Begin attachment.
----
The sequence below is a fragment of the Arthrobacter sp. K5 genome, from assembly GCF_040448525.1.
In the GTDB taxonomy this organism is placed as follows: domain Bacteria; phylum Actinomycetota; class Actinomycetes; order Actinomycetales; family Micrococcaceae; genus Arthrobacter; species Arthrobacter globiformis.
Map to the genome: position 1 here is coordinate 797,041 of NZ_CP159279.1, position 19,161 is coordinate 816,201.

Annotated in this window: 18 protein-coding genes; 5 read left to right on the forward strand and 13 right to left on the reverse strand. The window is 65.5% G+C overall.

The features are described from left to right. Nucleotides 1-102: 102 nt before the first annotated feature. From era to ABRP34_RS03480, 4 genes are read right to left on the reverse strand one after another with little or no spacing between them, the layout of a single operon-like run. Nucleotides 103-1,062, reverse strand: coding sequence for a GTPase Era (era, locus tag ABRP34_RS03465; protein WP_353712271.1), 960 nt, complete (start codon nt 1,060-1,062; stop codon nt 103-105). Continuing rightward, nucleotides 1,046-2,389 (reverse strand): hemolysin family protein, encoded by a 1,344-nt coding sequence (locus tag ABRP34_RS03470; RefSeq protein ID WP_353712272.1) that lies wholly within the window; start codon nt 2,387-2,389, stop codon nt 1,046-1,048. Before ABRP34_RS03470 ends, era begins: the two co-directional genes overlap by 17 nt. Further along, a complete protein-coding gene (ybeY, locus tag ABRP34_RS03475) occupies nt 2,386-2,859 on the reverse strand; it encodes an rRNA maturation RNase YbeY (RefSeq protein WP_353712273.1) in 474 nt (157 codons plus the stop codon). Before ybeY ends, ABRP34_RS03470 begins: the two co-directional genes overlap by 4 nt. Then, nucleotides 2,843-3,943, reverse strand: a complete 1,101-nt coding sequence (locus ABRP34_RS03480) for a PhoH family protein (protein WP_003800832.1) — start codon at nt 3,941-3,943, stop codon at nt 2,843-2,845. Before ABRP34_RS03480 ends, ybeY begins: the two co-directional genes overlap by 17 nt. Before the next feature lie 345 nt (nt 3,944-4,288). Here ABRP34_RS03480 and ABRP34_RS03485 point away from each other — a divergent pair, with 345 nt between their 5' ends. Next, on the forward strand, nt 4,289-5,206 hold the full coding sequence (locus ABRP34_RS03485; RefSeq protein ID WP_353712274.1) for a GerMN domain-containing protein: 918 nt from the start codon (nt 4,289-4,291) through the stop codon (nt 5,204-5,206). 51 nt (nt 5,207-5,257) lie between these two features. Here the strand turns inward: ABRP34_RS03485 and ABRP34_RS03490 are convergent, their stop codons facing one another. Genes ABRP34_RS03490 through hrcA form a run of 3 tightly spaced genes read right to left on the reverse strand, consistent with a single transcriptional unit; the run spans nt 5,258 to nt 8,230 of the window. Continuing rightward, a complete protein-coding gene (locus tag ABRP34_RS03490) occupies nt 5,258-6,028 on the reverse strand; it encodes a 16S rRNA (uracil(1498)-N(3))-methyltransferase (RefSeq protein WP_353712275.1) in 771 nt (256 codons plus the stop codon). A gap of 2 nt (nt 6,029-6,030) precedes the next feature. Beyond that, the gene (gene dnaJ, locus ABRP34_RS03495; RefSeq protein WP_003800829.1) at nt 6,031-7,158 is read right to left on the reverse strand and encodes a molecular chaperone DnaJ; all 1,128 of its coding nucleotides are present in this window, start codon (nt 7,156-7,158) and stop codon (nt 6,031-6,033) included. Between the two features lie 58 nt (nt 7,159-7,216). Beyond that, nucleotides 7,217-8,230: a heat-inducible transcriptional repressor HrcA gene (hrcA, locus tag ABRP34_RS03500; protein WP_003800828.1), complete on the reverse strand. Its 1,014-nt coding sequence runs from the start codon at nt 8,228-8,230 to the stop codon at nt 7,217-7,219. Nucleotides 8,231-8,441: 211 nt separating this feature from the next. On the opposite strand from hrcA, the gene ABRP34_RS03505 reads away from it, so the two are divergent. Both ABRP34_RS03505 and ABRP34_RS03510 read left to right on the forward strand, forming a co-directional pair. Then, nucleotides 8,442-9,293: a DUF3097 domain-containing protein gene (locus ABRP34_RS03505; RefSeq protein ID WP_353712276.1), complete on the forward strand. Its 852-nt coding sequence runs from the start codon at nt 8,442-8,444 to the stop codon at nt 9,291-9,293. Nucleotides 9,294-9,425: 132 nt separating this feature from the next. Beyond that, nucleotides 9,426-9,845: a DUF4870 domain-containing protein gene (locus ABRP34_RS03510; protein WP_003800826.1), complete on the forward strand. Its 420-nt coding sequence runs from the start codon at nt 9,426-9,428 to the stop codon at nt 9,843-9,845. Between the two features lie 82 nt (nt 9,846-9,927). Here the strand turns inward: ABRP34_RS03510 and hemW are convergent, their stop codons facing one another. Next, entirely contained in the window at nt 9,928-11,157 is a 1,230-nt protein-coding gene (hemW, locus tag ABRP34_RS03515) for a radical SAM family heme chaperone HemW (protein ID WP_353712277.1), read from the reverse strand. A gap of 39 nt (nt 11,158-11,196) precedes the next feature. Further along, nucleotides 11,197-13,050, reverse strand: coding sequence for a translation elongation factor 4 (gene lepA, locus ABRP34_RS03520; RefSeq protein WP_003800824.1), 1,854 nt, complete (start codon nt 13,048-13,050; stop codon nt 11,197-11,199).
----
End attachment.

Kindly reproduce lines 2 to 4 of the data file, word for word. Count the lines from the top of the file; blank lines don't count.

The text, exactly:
In the GTDB taxonomy this organism is placed as follows: domain Bacteria; phylum Actinomycetota; class Actinomycetes; order Actinomycetales; family Micrococcaceae; genus Arthrobacter; species Arthrobacter globiformis.
Map to the genome: position 1 here is coordinate 797,041 of NZ_CP159279.1, position 19,161 is coordinate 816,201.

Annotated in this window: 18 protein-coding genes; 5 read left to right on the forward strand and 13 right to left on the reverse strand. The window is 65.5% G+C overall.